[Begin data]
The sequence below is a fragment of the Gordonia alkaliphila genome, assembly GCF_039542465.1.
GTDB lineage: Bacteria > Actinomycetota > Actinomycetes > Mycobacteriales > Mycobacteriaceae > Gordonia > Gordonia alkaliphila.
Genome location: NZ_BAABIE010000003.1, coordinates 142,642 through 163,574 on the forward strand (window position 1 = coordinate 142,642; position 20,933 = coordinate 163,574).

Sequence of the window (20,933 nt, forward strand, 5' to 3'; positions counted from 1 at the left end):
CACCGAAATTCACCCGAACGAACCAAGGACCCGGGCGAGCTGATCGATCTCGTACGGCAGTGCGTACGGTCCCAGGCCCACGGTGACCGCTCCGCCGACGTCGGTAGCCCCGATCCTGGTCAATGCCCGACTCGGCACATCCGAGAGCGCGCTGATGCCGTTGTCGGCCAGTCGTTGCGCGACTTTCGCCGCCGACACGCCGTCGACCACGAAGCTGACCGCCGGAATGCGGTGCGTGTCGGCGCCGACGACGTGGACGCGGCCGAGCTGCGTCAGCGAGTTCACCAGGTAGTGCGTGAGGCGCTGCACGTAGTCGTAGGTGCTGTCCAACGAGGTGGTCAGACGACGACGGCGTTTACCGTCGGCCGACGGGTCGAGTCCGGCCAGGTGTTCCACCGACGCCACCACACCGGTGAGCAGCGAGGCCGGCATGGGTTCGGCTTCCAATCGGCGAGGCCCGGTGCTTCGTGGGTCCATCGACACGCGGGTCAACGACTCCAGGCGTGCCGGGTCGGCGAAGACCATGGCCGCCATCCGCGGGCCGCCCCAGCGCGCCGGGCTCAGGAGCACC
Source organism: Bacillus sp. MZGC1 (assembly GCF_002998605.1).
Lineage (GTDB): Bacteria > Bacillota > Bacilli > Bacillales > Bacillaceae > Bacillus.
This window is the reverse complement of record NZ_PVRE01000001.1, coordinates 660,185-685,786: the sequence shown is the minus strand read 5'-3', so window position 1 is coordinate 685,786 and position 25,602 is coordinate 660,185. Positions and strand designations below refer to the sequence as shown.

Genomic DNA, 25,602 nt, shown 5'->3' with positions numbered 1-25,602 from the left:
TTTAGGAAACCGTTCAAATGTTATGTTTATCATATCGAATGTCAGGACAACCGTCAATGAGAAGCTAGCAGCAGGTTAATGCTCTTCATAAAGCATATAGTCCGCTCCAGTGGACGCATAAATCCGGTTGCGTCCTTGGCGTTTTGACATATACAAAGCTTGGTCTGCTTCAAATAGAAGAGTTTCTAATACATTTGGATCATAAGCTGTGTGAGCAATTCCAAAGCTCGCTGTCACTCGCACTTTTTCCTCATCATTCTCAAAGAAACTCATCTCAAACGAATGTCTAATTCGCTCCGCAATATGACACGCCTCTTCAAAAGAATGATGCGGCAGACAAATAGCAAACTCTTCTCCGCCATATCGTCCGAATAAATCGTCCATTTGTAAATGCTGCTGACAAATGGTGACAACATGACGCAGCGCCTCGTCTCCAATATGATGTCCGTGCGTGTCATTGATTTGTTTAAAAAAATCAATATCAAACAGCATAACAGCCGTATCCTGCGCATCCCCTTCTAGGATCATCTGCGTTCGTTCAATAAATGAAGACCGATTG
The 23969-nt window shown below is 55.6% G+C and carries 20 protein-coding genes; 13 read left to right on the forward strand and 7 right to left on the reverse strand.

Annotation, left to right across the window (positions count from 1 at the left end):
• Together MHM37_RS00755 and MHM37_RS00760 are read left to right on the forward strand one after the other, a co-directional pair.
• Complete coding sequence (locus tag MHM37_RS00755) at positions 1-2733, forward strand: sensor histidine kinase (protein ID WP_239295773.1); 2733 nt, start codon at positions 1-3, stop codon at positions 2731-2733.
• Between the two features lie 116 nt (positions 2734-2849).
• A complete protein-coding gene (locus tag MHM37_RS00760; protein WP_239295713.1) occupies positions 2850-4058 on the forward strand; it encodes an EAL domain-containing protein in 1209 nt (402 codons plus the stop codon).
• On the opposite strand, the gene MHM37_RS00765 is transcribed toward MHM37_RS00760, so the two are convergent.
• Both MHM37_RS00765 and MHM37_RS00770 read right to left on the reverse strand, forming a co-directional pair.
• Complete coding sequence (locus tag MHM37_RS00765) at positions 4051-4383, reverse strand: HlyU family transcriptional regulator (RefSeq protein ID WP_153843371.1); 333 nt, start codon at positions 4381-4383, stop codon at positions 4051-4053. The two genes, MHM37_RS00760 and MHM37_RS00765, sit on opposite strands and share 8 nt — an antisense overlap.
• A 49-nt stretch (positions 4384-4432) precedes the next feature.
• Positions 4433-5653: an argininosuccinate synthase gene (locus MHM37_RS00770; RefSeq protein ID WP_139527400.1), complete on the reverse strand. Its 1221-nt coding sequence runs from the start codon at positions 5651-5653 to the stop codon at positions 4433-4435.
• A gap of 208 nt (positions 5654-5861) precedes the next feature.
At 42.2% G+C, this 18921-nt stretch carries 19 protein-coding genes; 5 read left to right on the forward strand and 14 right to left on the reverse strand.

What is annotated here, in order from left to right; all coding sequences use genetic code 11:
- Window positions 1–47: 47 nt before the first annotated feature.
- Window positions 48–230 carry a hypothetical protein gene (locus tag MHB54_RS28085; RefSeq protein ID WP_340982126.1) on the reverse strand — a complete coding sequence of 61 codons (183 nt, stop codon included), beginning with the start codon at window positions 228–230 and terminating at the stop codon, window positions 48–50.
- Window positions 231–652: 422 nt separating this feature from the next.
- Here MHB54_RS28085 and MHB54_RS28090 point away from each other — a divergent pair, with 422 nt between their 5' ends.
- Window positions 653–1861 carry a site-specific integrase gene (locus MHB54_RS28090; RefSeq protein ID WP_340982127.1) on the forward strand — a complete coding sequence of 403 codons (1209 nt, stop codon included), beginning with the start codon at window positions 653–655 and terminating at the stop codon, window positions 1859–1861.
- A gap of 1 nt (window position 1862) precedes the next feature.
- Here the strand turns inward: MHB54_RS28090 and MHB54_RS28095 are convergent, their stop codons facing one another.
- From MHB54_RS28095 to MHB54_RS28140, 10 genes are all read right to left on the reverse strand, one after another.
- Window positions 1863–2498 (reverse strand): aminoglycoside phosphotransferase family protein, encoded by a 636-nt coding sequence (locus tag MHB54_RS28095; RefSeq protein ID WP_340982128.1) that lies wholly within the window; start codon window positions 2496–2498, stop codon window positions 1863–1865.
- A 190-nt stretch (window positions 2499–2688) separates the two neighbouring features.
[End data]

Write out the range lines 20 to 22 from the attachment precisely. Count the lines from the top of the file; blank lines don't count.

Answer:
• A 49-nt stretch (positions 4384-4432) precedes the next feature.
• Positions 4433-5653: an argininosuccinate synthase gene (locus MHM37_RS00770; RefSeq protein ID WP_139527400.1), complete on the reverse strand. Its 1221-nt coding sequence runs from the start codon at positions 5651-5653 to the stop codon at positions 4433-4435.
• A gap of 208 nt (positions 5654-5861) precedes the next feature.